This quarter, Cal Poly Student Affairs introduced the tool Paths, a pilot program geared toward first-year and transfer students aiming to connect them with learning experiences outside of the classroom.
Paths is a self-tracker that allows students to log different activities around campus and the San Luis Obispo area that contribute towards their Paths progress. Each new activity is meant to engage students more meaningfully in the campus culture and help them refine different skills. As students attend more events and join more organizations, their Paths progress bar will fill up accordingly.
Before Week of Welcome (WOW) began on Sept. 15, incoming Cal Poly students were notified via email to take a skills assessment called the Index on the Cal Poly Now app.
The Index comes from the Center for Expanding Leadership and Opportunity (CELO), a division within the Aspen Institute, which is an organization that strives to create and provide resources to help students become leaders.
The Index measures six skills: self-awareness, sense of belonging, cultural competence, collaboration, personal responsibility and curiosity. The Index then compares student results with other assessment participant scores, providing a range of national and career benchmarks.
“These are the skills and experiences that complement the in-class learning environment and are essential to long-term personal and professional success,” according to the Student Affairs website.
Once students get set up with the Cal Poly Now app and take the Index, they’ll have the opportunity to begin the First-Year Success Path. The Success Path is divided into five categories, including connect, engage, thrive, belong and explore; within these categories, students can complete different activities to increase their progress.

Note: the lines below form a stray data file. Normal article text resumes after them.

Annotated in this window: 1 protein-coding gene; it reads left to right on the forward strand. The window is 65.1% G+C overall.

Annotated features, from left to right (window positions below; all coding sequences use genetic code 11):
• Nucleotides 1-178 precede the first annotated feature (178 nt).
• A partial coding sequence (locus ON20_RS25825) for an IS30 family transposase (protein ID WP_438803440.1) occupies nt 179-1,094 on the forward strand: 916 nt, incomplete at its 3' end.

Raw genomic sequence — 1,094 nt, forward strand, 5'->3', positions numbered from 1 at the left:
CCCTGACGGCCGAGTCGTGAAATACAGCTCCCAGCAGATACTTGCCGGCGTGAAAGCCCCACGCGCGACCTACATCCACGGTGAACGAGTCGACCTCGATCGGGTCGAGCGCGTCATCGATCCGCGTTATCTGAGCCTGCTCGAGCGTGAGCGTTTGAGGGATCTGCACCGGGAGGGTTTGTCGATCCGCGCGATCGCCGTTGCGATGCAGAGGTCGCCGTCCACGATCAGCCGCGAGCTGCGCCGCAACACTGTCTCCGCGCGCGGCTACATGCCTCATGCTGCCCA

There are various actions students can take to satisfy the Success Path, such as joining a club, which builds progress for the connect category, or visiting the Climbing Wall Park, which helps fulfill the thrive category.
This progress is tracked over time and once they’ve finished the Success Path, students will receive a certificate of completion which they can use in job interviews or on resumes.
Landscape architecture freshman Talar Yerganian completed the initial index assignment but has not spent much time on Paths since.
She said it has useful information, but the program was not brought up much during WOW or amongst her friends because of how new it is.
“I can definitely see myself using it in the future,” Yerganian said.
Student Affairs wrote that they hope to use this year’s data to inform future Paths for all Cal Poly students. They also hope they can use Paths to better connect all students to campus resources “from health and wellbeing to academic counseling, basic needs support and more.”
For now, the program will continue serving new students until future data is available.